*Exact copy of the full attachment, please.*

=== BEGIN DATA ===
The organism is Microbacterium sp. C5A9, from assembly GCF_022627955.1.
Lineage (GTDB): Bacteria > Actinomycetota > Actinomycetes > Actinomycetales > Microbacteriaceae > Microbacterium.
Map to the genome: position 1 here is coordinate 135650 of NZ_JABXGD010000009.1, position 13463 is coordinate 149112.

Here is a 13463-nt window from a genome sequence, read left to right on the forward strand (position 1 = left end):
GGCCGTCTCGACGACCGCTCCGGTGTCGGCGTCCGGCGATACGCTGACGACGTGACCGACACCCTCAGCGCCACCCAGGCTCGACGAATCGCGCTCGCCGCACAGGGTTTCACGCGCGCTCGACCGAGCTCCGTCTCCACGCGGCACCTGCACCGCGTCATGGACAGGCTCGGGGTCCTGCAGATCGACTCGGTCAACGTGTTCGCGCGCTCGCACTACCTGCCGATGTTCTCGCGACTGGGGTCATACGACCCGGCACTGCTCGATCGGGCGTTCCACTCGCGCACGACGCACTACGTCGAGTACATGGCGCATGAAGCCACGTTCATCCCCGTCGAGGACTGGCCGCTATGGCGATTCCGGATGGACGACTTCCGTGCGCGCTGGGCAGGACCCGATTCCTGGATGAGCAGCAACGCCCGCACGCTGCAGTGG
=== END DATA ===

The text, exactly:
The organism is Microbacterium sp. C5A9, from assembly GCF_022627955.1.
Lineage (GTDB): Bacteria > Actinomycetota > Actinomycetes > Actinomycetales > Microbacteriaceae > Microbacterium.
Map to the genome: position 1 here is coordinate 135650 of NZ_JABXGD010000009.1, position 13463 is coordinate 149112.

Here is a 13463-nt window from a genome sequence, read left to right on the forward strand (position 1 = left end):
GGCCGTCTCGACGACCGCTCCGGTGTCGGCGTCCGGCGATACGCTGACGACGTGACCGACACCCTCAGCGCCACCCAGGCTCGACGAATCGCGCTCGCCGCACAGGGTTTCACGCGCGCTCGACCGAGCTCCGTCTCCACGCGGCACCTGCACCGCGTCATGGACAGGCTCGGGGTCCTGCAGATCGACTCGGTCAACGTGTTCGCGCGCTCGCACTACCTGCCGATGTTCTCGCGACTGGGGTCATACGACCCGGCACTGCTCGATCGGGCGTTCCACTCGCGCACGACGCACTACGTCGAGTACATGGCGCATGAAGCCACGTTCATCCCCGTCGAGGACTGGCCGCTATGGCGATTCCGGATGGACGACTTCCGTGCGCGCTGGGCAGGACCCGATTCCTGGATGAGCAGCAACGCCCGCACGCTGCAGTGG